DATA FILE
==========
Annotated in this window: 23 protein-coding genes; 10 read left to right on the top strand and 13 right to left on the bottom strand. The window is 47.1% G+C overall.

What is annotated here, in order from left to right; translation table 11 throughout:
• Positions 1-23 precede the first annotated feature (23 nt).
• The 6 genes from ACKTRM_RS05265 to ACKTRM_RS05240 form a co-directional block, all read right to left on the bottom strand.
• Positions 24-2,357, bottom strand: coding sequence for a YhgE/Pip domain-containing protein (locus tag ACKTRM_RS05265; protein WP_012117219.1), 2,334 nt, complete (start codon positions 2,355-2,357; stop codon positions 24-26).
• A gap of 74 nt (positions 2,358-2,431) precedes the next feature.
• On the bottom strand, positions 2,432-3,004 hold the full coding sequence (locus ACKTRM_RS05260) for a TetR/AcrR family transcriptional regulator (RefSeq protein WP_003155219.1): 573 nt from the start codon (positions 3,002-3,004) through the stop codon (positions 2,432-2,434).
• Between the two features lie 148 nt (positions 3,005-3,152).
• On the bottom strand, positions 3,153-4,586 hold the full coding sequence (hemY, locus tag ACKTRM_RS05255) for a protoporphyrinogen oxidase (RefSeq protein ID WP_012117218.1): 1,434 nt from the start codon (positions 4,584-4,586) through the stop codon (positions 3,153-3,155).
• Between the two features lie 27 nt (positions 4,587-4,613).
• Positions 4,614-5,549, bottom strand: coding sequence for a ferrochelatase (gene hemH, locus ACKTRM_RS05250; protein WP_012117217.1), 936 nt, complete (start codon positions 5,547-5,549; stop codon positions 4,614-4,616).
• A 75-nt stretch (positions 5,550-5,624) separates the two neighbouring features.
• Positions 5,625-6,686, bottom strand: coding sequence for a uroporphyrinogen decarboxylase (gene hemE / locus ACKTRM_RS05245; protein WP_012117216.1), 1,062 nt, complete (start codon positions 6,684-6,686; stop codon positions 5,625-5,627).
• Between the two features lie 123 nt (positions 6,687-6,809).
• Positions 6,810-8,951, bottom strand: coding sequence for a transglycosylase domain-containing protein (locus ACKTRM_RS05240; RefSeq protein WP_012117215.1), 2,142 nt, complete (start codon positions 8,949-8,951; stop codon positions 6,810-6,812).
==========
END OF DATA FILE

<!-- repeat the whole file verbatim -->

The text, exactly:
Annotated in this window: 23 protein-coding genes; 10 read left to right on the top strand and 13 right to left on the bottom strand. The window is 47.1% G+C overall.

What is annotated here, in order from left to right; translation table 11 throughout:
• Positions 1-23 precede the first annotated feature (23 nt).
• The 6 genes from ACKTRM_RS05265 to ACKTRM_RS05240 form a co-directional block, all read right to left on the bottom strand.
• Positions 24-2,357, bottom strand: coding sequence for a YhgE/Pip domain-containing protein (locus tag ACKTRM_RS05265; protein WP_012117219.1), 2,334 nt, complete (start codon positions 2,355-2,357; stop codon positions 24-26).
• A gap of 74 nt (positions 2,358-2,431) precedes the next feature.
• On the bottom strand, positions 2,432-3,004 hold the full coding sequence (locus ACKTRM_RS05260) for a TetR/AcrR family transcriptional regulator (RefSeq protein WP_003155219.1): 573 nt from the start codon (positions 3,002-3,004) through the stop codon (positions 2,432-2,434).
• Between the two features lie 148 nt (positions 3,005-3,152).
• On the bottom strand, positions 3,153-4,586 hold the full coding sequence (hemY, locus tag ACKTRM_RS05255) for a protoporphyrinogen oxidase (RefSeq protein ID WP_012117218.1): 1,434 nt from the start codon (positions 4,584-4,586) through the stop codon (positions 3,153-3,155).
• Between the two features lie 27 nt (positions 4,587-4,613).
• Positions 4,614-5,549, bottom strand: coding sequence for a ferrochelatase (gene hemH, locus ACKTRM_RS05250; protein WP_012117217.1), 936 nt, complete (start codon positions 5,547-5,549; stop codon positions 4,614-4,616).
• A 75-nt stretch (positions 5,550-5,624) separates the two neighbouring features.
• Positions 5,625-6,686, bottom strand: coding sequence for a uroporphyrinogen decarboxylase (gene hemE / locus ACKTRM_RS05245; protein WP_012117216.1), 1,062 nt, complete (start codon positions 6,684-6,686; stop codon positions 5,625-5,627).
• Between the two features lie 123 nt (positions 6,687-6,809).
• Positions 6,810-8,951, bottom strand: coding sequence for a transglycosylase domain-containing protein (locus ACKTRM_RS05240; RefSeq protein WP_012117215.1), 2,142 nt, complete (start codon positions 8,949-8,951; stop codon positions 6,810-6,812).